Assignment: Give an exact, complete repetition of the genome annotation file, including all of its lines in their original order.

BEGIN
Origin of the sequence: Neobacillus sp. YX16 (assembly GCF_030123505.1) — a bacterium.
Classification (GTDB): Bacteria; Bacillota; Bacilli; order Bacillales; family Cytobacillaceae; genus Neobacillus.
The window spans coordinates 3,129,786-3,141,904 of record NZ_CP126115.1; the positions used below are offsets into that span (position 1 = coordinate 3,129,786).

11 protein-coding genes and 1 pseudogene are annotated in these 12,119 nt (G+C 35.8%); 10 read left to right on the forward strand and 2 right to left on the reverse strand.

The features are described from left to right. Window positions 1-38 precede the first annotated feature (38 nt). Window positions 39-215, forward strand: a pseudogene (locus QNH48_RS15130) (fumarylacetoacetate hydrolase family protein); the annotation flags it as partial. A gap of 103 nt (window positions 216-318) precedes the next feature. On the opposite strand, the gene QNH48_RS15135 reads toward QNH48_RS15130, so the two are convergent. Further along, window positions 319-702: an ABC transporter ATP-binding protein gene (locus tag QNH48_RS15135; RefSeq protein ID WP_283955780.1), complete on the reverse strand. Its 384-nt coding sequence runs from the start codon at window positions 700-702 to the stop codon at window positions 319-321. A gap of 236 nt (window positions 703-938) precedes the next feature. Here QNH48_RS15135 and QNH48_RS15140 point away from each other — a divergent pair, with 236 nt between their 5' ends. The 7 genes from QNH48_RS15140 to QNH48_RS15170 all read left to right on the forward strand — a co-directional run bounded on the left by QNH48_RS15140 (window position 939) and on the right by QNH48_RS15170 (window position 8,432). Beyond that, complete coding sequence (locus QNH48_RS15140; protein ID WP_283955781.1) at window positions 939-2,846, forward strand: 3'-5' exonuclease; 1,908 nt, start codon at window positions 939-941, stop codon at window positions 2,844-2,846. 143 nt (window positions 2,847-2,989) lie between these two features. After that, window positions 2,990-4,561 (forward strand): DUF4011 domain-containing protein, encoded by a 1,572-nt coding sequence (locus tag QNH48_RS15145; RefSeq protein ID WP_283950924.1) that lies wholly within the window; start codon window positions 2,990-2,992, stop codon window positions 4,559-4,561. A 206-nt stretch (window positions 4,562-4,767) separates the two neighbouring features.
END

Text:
Origin of the sequence: Neobacillus sp. YX16 (assembly GCF_030123505.1) — a bacterium.
Classification (GTDB): Bacteria; Bacillota; Bacilli; order Bacillales; family Cytobacillaceae; genus Neobacillus.
The window spans coordinates 3,129,786-3,141,904 of record NZ_CP126115.1; the positions used below are offsets into that span (position 1 = coordinate 3,129,786).

11 protein-coding genes and 1 pseudogene are annotated in these 12,119 nt (G+C 35.8%); 10 read left to right on the forward strand and 2 right to left on the reverse strand.

The features are described from left to right. Window positions 1-38 precede the first annotated feature (38 nt). Window positions 39-215, forward strand: a pseudogene (locus QNH48_RS15130) (fumarylacetoacetate hydrolase family protein); the annotation flags it as partial. A gap of 103 nt (window positions 216-318) precedes the next feature. On the opposite strand, the gene QNH48_RS15135 reads toward QNH48_RS15130, so the two are convergent. Further along, window positions 319-702: an ABC transporter ATP-binding protein gene (locus tag QNH48_RS15135; RefSeq protein ID WP_283955780.1), complete on the reverse strand. Its 384-nt coding sequence runs from the start codon at window positions 700-702 to the stop codon at window positions 319-321. A gap of 236 nt (window positions 703-938) precedes the next feature. Here QNH48_RS15135 and QNH48_RS15140 point away from each other — a divergent pair, with 236 nt between their 5' ends. The 7 genes from QNH48_RS15140 to QNH48_RS15170 all read left to right on the forward strand — a co-directional run bounded on the left by QNH48_RS15140 (window position 939) and on the right by QNH48_RS15170 (window position 8,432). Beyond that, complete coding sequence (locus QNH48_RS15140; protein ID WP_283955781.1) at window positions 939-2,846, forward strand: 3'-5' exonuclease; 1,908 nt, start codon at window positions 939-941, stop codon at window positions 2,844-2,846. 143 nt (window positions 2,847-2,989) lie between these two features. After that, window positions 2,990-4,561 (forward strand): DUF4011 domain-containing protein, encoded by a 1,572-nt coding sequence (locus tag QNH48_RS15145; RefSeq protein ID WP_283950924.1) that lies wholly within the window; start codon window positions 2,990-2,992, stop codon window positions 4,559-4,561. A 206-nt stretch (window positions 4,562-4,767) separates the two neighbouring features.